Sunday, May 07, 2006

Inexperienced 1917 basketball team just kept on truckin' all the way to the state sectionals


The 1917 Madison High School basketball team didn't have high hopes for a winning season, but its inexperienced team managed to keep on truckin' all the way to the state championship sectionals, where, after trouncing every team it met during the regular season, it vanquished Brodhead and Whitewater. But then it met Edgerton and lost 12 to 14.

But before I tell you a bit about the team members, take a good look at the above illustration, which is featured on page 111 of the 1917 Tychoberahn. The hapless players it depicts certainly look like relatives of some of R. Crumb's creations, even though they were drawn about half a century earlier (and their feet aren't so large). After taking a magnifying glass to the initials on the lower right side of the drawing, I'm quite certain they're "R.G." I suspect, therefore, that the artist may have been Robert "Bob" Gilmore, a member of the Class of 1917. The quotation by his senior class photograph in the Tychoberahn adds weight to that suspicion. It says, "He fain would draw a picture."



According to information in the 1917 Tychoberahn, the six Madison High School (Central's name before the opening of East High School) basketball team members ranged in age from 16 to 20. They weighed between 140 and 165 pounds. There's no mention of height, but surely these young men were much smaller than most of the young men who play high school basketball today.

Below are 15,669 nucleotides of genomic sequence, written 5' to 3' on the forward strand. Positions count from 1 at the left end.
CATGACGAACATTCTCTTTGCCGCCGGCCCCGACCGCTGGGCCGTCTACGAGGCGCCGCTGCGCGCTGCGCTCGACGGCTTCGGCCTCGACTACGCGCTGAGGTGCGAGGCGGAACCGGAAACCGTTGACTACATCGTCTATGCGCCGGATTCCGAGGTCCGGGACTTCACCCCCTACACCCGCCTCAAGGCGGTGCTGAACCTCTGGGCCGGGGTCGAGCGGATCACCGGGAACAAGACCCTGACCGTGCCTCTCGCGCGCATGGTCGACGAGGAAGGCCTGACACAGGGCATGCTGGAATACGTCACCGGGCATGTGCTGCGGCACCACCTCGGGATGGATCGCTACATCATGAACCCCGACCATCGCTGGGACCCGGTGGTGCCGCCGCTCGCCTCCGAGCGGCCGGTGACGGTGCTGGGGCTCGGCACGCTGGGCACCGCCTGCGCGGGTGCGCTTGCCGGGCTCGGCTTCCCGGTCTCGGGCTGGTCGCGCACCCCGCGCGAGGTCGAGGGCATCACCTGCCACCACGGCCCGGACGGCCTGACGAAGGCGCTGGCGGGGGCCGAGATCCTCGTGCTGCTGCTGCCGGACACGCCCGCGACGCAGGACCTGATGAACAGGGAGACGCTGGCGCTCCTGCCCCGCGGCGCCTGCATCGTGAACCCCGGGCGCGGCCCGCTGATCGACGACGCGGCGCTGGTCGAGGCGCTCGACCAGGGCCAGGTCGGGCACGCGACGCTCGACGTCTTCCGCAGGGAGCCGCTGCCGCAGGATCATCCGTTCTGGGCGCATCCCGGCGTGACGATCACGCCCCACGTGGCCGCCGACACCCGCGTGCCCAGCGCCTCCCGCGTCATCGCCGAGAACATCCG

The team members were Ole Gunderson, Paul Tenney, Arthur Tauchen, Leon Mathison, Edward Zwicky, and Mark Kessenich. The coach was G.A. Crispin. One of the three members of the Madison High School faculty who taught physical training, Crispin was a graduate of Springfield College ('08) and the Harvard School of Physical Education ('12). Thus far in my research, I've discovered nothing else about these young men and their coach. If you have any information about any of the players or Coach Crispin, please email me.

Below is an image of page 111 of the 1917 Tychoberahn. It provides all the details of the baskerball team's season. Notice that the highest scoring game was a 46 to 13 victory over Portage.




Note: Double click on any of the three images in this post to enlarge them in your browser window.

No comments: